We are vulnerable to cyber-attacks for a variety of reasons:
- As early as 1994 experts called for a national information infrastructure – that hasn’t happened
- Much of the USA’s most sensitive information is not encrypted. How comforting.
- A recently enacted 2017 Trump law allows your internet service provider (AKA FIOS et al) to sell your metadata without your permission.
- When companies upgrade their websites, they upgrade their security but old webpages still exist and are vulnerable to hacking. One expert said, “We have 20 years of vulnerable websites.”
- Two-Factor Authentication was devised in the 70s but has only recently begun to have traction. In other words, we have technology to foil attacks but decision makers are slow to deploy it. And people are even slower to adopt it. Two Factor Authentication is an extra layer of security known as "multi factor authentication." It requires not only a password and username but also something that only the user has on them, i.e. a piece of information only they should know. For example, the answer to questions like "What is the name of your first pet" or "what is your dream vacation spot?"
- In an April article titled “Failed by Facebook, We’ll Return to the Scene of the Crime. We Always Do.”, the New York Times reported how even when a company is hacked, or fails to protect our privacy, we go right back to using it.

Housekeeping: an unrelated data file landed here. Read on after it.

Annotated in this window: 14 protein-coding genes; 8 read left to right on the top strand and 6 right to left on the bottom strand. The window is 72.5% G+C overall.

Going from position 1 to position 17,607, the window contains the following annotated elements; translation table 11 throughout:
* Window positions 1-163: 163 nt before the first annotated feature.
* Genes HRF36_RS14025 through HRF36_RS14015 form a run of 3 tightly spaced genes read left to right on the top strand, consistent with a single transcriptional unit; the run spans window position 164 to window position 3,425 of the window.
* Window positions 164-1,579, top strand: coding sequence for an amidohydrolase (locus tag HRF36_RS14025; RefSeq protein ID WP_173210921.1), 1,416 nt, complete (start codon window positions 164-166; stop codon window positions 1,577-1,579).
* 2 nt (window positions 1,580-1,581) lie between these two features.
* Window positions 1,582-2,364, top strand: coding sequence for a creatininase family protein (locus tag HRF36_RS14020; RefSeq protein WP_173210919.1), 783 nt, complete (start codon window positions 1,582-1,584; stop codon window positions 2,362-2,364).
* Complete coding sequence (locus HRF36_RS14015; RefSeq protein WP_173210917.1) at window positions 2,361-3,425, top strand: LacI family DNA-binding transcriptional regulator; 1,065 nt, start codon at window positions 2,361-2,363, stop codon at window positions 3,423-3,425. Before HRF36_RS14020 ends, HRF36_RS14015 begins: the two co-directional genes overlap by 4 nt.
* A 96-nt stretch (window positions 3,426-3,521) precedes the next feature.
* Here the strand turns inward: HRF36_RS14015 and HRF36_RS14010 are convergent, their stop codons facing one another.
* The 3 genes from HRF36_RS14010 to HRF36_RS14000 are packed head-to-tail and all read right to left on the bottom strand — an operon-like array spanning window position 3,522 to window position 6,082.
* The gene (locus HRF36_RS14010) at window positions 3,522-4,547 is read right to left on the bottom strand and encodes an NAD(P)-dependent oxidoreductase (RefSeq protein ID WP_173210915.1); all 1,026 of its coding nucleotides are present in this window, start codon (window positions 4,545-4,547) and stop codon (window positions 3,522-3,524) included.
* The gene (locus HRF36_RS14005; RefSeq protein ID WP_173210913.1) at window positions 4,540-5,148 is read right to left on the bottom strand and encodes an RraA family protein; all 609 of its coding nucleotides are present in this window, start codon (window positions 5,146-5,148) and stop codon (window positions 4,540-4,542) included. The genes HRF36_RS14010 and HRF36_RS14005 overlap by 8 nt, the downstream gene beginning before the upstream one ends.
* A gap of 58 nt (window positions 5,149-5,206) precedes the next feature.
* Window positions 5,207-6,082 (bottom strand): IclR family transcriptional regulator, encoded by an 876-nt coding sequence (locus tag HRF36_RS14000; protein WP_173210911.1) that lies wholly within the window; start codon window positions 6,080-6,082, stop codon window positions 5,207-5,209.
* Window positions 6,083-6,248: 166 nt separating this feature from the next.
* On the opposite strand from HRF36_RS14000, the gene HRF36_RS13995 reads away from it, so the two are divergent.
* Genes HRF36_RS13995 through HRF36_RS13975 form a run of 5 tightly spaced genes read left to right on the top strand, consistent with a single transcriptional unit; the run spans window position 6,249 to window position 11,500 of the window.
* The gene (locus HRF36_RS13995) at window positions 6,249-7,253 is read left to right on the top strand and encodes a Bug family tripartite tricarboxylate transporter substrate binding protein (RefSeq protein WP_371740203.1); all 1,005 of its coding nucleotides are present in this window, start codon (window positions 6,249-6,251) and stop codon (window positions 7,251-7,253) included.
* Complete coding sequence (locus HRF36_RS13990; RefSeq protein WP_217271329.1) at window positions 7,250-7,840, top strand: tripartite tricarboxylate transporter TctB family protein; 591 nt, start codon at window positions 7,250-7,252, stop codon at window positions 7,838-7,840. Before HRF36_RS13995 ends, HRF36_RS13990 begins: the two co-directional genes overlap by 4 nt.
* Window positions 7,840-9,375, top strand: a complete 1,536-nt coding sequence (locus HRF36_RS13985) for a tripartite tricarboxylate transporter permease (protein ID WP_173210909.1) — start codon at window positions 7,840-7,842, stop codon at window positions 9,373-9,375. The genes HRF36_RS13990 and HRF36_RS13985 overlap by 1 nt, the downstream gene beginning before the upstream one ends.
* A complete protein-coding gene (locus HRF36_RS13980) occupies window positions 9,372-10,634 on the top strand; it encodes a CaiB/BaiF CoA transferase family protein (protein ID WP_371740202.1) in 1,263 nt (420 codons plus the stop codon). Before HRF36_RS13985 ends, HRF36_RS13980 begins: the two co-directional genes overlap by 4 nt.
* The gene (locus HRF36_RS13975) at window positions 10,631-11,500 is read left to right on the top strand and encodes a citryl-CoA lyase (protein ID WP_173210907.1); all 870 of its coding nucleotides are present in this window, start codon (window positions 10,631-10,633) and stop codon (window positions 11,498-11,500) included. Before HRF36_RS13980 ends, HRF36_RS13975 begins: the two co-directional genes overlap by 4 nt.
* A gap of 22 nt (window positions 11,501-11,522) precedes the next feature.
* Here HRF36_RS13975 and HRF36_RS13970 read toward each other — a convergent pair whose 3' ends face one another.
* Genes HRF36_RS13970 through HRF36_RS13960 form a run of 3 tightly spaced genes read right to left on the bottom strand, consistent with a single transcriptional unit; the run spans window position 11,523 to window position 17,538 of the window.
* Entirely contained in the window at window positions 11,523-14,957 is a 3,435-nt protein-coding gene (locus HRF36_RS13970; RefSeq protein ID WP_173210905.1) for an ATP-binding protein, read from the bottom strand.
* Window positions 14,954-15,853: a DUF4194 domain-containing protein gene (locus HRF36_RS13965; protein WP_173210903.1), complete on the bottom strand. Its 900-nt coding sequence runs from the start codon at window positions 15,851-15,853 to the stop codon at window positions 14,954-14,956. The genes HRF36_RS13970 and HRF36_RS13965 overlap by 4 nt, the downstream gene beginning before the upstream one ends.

“The reality is that when it comes to privacy, the trade-off has already been made: We decided long ago to give away our personal information in exchange for free content and the ability to interact seamlessly with others… After just about every big privacy hack over the past decade, people quickly returned to the scene of the crime, using the same store or online site that had been compromised.”
During the Forum, one expert pointed out how even the most egregious lapse will result in only a brief downtick in a company’s stock market performance.
- We are fighting a 21st century crime with outdated approaches. The attack vectors multiply and the preparedness of end users is very low.
- In the 21st century, US armed forces do not manufacture the weapons they need, they subcontract with a private enterprise. Similarly, US apps, software, and hardware are in the hands of the Apple, Microsoft and Googles of this world. The US government turns to these companies to self-police themselves.
- Cyber-security is not primarily a technical challenge but rather a social/political problem. An educational problem. A legal problem. A policy problem.
Along that line, some of us during a lunch break wondered when a person’s medical history will be hacked causing them serious injury, even death. Would we even know if it happened? So far hospital records have only been hacked by ransomware.
What happens next?
To be continued next week...